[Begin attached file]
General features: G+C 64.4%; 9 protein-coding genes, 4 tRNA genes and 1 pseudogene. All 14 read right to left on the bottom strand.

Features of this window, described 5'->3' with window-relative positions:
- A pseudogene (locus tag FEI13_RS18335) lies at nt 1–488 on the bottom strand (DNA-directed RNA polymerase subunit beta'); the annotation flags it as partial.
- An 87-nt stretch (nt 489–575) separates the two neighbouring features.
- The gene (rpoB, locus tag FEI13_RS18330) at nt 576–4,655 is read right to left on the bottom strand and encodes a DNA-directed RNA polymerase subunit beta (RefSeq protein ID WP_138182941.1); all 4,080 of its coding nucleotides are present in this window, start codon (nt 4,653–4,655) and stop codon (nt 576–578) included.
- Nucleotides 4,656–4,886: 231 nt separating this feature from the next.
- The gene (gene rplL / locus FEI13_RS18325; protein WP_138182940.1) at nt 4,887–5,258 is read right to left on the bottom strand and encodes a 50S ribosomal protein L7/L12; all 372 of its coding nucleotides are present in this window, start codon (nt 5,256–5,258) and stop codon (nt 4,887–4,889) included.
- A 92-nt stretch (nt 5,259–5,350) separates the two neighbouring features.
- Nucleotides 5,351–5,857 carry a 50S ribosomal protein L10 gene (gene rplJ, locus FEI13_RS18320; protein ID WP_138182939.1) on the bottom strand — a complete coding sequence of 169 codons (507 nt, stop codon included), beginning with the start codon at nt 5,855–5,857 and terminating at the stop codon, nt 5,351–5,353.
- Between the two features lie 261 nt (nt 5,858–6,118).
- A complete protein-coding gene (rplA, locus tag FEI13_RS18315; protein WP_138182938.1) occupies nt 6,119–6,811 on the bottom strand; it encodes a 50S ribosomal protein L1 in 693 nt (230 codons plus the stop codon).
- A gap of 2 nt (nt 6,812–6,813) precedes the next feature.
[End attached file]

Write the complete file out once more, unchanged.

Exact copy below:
General features: G+C 64.4%; 9 protein-coding genes, 4 tRNA genes and 1 pseudogene. All 14 read right to left on the bottom strand.

Features of this window, described 5'->3' with window-relative positions:
- A pseudogene (locus tag FEI13_RS18335) lies at nt 1–488 on the bottom strand (DNA-directed RNA polymerase subunit beta'); the annotation flags it as partial.
- An 87-nt stretch (nt 489–575) separates the two neighbouring features.
- The gene (rpoB, locus tag FEI13_RS18330) at nt 576–4,655 is read right to left on the bottom strand and encodes a DNA-directed RNA polymerase subunit beta (RefSeq protein ID WP_138182941.1); all 4,080 of its coding nucleotides are present in this window, start codon (nt 4,653–4,655) and stop codon (nt 576–578) included.
- Nucleotides 4,656–4,886: 231 nt separating this feature from the next.
- The gene (gene rplL / locus FEI13_RS18325; protein WP_138182940.1) at nt 4,887–5,258 is read right to left on the bottom strand and encodes a 50S ribosomal protein L7/L12; all 372 of its coding nucleotides are present in this window, start codon (nt 5,256–5,258) and stop codon (nt 4,887–4,889) included.
- A 92-nt stretch (nt 5,259–5,350) separates the two neighbouring features.
- Nucleotides 5,351–5,857 carry a 50S ribosomal protein L10 gene (gene rplJ, locus FEI13_RS18320; protein ID WP_138182939.1) on the bottom strand — a complete coding sequence of 169 codons (507 nt, stop codon included), beginning with the start codon at nt 5,855–5,857 and terminating at the stop codon, nt 5,351–5,353.
- Between the two features lie 261 nt (nt 5,858–6,118).
- A complete protein-coding gene (rplA, locus tag FEI13_RS18315; protein WP_138182938.1) occupies nt 6,119–6,811 on the bottom strand; it encodes a 50S ribosomal protein L1 in 693 nt (230 codons plus the stop codon).
- A gap of 2 nt (nt 6,812–6,813) precedes the next feature.